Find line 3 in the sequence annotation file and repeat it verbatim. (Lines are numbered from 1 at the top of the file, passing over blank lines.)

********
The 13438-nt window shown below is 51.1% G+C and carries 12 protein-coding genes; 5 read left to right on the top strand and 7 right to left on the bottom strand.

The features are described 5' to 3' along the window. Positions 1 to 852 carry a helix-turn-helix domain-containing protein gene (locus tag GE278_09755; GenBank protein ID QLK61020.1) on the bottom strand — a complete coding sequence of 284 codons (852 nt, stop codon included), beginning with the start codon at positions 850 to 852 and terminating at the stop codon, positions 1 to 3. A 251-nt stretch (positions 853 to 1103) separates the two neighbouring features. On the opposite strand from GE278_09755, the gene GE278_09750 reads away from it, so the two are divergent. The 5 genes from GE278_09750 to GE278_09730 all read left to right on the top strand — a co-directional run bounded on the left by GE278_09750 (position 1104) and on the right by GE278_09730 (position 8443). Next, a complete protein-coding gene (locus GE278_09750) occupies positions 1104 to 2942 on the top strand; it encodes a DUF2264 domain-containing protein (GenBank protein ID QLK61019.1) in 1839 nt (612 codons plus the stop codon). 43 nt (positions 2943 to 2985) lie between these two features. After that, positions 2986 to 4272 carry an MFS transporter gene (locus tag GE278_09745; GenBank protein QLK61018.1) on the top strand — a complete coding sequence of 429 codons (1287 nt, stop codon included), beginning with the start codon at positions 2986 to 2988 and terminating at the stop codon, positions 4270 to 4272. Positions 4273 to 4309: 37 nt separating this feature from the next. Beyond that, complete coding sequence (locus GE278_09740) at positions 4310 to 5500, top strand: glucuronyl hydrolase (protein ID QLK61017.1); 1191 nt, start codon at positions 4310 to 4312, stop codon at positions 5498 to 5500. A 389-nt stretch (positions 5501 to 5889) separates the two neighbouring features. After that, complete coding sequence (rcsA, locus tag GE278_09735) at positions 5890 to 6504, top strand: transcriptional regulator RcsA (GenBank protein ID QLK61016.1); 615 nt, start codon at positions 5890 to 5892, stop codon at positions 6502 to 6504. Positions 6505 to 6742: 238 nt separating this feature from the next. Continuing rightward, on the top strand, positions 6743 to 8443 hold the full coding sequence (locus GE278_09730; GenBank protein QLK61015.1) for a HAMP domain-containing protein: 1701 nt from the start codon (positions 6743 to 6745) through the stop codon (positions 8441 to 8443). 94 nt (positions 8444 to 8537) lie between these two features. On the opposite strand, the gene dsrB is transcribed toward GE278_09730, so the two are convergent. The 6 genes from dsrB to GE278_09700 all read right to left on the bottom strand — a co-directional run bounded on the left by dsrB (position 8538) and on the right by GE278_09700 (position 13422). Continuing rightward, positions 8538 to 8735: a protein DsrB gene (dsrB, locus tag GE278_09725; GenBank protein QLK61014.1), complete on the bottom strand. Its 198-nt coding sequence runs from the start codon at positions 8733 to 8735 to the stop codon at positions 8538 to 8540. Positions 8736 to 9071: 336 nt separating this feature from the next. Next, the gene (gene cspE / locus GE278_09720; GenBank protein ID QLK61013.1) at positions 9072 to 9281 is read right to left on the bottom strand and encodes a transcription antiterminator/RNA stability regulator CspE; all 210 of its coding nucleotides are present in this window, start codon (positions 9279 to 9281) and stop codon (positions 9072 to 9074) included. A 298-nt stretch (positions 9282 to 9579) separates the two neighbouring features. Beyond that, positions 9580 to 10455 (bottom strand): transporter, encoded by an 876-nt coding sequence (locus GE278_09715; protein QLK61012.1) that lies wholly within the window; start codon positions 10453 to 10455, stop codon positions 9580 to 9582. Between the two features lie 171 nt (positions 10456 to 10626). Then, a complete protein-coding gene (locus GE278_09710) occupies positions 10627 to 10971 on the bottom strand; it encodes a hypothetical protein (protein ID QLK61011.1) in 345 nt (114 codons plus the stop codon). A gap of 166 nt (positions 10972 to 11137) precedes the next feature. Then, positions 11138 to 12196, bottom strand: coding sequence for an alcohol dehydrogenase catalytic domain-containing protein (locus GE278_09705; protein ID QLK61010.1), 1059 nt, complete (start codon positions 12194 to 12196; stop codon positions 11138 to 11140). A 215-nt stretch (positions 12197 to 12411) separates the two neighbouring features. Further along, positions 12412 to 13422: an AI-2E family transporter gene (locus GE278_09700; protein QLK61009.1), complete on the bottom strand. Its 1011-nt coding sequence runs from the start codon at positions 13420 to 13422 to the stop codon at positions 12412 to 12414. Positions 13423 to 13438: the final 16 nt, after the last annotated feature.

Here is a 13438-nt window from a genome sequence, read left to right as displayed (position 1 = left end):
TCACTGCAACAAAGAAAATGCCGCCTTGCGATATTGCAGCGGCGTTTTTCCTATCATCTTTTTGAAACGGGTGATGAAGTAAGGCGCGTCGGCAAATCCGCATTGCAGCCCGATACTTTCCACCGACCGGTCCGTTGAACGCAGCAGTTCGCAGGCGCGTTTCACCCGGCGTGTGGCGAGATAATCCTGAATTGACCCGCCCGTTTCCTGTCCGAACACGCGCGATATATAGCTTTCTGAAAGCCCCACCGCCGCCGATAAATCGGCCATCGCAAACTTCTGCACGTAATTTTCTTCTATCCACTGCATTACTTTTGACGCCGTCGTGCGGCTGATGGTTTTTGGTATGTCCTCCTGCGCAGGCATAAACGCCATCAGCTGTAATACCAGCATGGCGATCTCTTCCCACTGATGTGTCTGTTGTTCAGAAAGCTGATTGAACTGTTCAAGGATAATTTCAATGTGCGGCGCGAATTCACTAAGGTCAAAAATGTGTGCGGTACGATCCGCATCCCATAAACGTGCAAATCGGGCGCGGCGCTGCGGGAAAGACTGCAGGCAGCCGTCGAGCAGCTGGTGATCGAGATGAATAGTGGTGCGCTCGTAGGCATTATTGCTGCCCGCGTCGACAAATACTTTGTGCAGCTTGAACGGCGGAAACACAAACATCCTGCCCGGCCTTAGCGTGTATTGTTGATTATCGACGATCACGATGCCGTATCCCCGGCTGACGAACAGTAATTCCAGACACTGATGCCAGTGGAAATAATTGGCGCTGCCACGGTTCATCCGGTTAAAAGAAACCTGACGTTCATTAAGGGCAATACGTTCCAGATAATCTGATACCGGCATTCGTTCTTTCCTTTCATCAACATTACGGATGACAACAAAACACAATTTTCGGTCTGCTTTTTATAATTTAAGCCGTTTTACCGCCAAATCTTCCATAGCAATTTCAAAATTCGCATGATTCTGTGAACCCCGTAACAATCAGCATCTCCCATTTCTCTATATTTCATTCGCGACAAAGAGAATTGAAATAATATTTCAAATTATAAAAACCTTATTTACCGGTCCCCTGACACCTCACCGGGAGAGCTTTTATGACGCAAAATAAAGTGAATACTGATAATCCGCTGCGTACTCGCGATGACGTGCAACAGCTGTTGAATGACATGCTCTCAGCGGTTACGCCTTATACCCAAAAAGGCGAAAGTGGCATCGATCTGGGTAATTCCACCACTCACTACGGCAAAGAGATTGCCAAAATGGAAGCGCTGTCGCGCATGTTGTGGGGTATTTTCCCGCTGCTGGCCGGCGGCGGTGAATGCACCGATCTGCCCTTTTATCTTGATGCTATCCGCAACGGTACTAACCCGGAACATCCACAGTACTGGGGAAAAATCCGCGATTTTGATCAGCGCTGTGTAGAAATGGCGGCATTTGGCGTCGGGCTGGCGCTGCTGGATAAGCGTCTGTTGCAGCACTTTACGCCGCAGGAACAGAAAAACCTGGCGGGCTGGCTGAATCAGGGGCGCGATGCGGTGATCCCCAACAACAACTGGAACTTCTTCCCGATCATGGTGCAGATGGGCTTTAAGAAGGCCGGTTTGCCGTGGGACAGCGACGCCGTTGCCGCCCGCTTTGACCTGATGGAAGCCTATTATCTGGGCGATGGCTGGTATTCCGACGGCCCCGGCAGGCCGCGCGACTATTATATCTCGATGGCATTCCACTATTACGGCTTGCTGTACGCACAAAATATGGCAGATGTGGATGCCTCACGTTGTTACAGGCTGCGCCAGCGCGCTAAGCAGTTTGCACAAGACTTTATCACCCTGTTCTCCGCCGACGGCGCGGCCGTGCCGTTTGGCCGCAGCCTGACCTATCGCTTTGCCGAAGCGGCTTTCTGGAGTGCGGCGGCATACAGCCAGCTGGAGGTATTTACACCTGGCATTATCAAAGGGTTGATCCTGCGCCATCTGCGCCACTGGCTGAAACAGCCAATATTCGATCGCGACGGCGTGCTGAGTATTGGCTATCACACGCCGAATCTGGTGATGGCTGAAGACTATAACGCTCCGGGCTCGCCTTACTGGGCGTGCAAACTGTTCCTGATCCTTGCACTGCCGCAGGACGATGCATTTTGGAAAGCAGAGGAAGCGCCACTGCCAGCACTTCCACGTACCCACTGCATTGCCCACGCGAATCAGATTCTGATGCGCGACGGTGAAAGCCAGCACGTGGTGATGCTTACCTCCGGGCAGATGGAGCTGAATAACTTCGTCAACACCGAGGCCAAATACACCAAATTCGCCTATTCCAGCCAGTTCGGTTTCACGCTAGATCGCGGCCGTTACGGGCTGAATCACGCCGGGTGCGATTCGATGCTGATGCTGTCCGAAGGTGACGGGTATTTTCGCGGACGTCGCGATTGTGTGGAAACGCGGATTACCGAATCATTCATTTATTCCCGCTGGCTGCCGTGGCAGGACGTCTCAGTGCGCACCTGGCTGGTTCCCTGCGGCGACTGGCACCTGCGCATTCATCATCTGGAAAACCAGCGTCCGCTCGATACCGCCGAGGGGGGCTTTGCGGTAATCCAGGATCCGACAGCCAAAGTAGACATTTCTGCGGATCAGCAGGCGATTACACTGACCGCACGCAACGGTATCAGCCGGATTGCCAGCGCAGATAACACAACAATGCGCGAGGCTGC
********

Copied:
Here is a 13438-nt window from a genome sequence, read left to right as displayed (position 1 = left end):